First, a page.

THE LUTHERAN CHURCH IN ICELAND by Rev. Dr. Arnfríður Guðmundsdóttir, Professor & Academic Dean, Dept. of Theology & Religious Studies, University of Iceland
The majority of the Icelandic people belong to The Evangelical Lutheran Church of Iceland (ELCI). There are strong ties between the state and the church, even if the church has gradually become more independent during the past two decades. The Icelandic Constitution guarantees religious freedom and also obliges the state to support and protect the Evangelical Lutheran Church as the National Church of Iceland. A clear majority of Icelandic children are baptized and confirmed within the ELCI, and most funerals are carried out by Lutheran pastors. This does not mean that churches are crowded every Sunday morning. The fact is that a lot of people have relatively loose ties with the church. It is still the case, however, that the church plays a significant role within the Icelandic community.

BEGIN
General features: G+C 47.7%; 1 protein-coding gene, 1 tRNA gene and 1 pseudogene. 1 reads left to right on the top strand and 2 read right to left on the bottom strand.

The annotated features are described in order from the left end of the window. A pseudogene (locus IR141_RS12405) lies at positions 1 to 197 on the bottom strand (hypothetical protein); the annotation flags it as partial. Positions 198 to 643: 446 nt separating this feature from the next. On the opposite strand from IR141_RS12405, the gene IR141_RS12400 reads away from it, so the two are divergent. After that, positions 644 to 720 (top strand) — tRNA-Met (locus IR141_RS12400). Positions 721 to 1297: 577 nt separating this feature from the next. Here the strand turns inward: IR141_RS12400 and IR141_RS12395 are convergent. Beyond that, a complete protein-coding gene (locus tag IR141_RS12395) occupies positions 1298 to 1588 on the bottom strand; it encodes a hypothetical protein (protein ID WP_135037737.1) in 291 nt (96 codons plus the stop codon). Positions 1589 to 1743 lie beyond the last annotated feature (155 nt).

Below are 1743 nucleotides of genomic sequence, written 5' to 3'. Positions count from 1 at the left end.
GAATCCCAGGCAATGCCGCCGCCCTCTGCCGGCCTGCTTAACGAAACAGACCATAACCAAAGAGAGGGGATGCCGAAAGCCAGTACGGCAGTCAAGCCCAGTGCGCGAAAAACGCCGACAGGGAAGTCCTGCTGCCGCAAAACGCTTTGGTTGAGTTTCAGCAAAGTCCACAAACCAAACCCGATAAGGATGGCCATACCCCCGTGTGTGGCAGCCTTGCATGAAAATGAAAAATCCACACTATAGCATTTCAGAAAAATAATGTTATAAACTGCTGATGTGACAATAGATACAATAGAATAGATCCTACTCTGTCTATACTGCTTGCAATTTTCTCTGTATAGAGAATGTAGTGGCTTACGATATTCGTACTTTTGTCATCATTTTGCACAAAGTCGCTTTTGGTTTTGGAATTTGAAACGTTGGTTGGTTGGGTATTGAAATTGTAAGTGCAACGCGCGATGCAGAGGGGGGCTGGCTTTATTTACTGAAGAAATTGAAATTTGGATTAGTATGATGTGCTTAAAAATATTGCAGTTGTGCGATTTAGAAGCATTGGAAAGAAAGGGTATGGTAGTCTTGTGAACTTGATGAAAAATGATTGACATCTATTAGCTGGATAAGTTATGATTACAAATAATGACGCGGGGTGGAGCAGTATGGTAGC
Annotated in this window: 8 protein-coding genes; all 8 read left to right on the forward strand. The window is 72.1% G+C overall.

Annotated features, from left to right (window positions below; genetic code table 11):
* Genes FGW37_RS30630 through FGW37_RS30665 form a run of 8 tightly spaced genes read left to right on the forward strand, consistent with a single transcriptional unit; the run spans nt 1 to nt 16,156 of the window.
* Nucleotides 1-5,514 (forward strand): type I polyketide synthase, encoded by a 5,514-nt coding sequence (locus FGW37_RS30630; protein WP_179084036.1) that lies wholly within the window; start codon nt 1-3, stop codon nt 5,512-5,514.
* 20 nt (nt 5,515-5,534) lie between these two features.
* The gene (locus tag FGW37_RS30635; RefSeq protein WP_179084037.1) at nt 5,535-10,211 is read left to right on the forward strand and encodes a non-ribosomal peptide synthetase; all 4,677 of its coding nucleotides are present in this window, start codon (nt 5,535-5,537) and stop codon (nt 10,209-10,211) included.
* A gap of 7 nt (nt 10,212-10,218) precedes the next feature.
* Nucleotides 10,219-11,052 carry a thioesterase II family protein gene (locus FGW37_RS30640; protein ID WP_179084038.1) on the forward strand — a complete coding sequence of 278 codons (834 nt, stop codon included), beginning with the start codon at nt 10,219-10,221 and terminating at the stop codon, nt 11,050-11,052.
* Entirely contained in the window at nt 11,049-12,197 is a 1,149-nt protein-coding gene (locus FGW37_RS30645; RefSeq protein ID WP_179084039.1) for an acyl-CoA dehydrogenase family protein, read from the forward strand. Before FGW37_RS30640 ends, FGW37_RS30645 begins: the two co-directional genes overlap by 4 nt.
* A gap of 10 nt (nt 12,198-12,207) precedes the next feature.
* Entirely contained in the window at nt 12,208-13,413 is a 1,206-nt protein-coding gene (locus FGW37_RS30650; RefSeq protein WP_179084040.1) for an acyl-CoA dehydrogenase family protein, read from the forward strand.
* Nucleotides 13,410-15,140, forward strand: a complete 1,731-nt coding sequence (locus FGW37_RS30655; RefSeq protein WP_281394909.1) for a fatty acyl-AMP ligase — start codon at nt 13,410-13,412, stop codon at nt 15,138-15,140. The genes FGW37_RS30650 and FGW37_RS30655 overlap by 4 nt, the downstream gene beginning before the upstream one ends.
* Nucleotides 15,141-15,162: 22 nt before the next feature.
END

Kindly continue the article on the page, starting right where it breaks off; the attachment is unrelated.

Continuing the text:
Christianity became the public religion in Iceland around the year 1000. The first Christian missionaries were sent by the king of Norway. Although none of the missionaries were very successful, by the year 1000 there were enough Christians in Iceland to divide the nation into two rival groups, a Christian and a pagan one. In the summer of 1000, a divided nation gathered at Althing, the Icelandic parliament, well-armed and on the brink of a civil war. The leaders of the Christian faction had come directly from Norway, and had promised King Olafur of Norway, to do everything in their power to make Christianity the official religion of the country. Despite their weapons, the leaders of both groups were well-trained diplomats who were willing to go the extra mile for the sake of peace. After some initial deliberations, the leader of the pagan group was chosen to deliver a final verdict in the matter. According to the Sagas, this man went away to his own tent and remained there for three days and three nights before he gave what has been considered the most powerful and influential speech given in the history of our country. The message of his speech was: “If we break asunder the laws, we shall also break asunder the peace.” And for the sake of peace, he recommended that all the people should have one law and one religion and become Christian. Surprisingly enough, his verdict was accepted, and as a result, the Icelandic conversion to Christianity was a peaceful one. In order to make the verdict effective, the godar – the pagan priests – were ordered to demolish the pagan temples and build churches instead. An exception was made that those people who secretly made sacrifices to the heathen gods were not to be punished. However, this exception was recalled a few years later.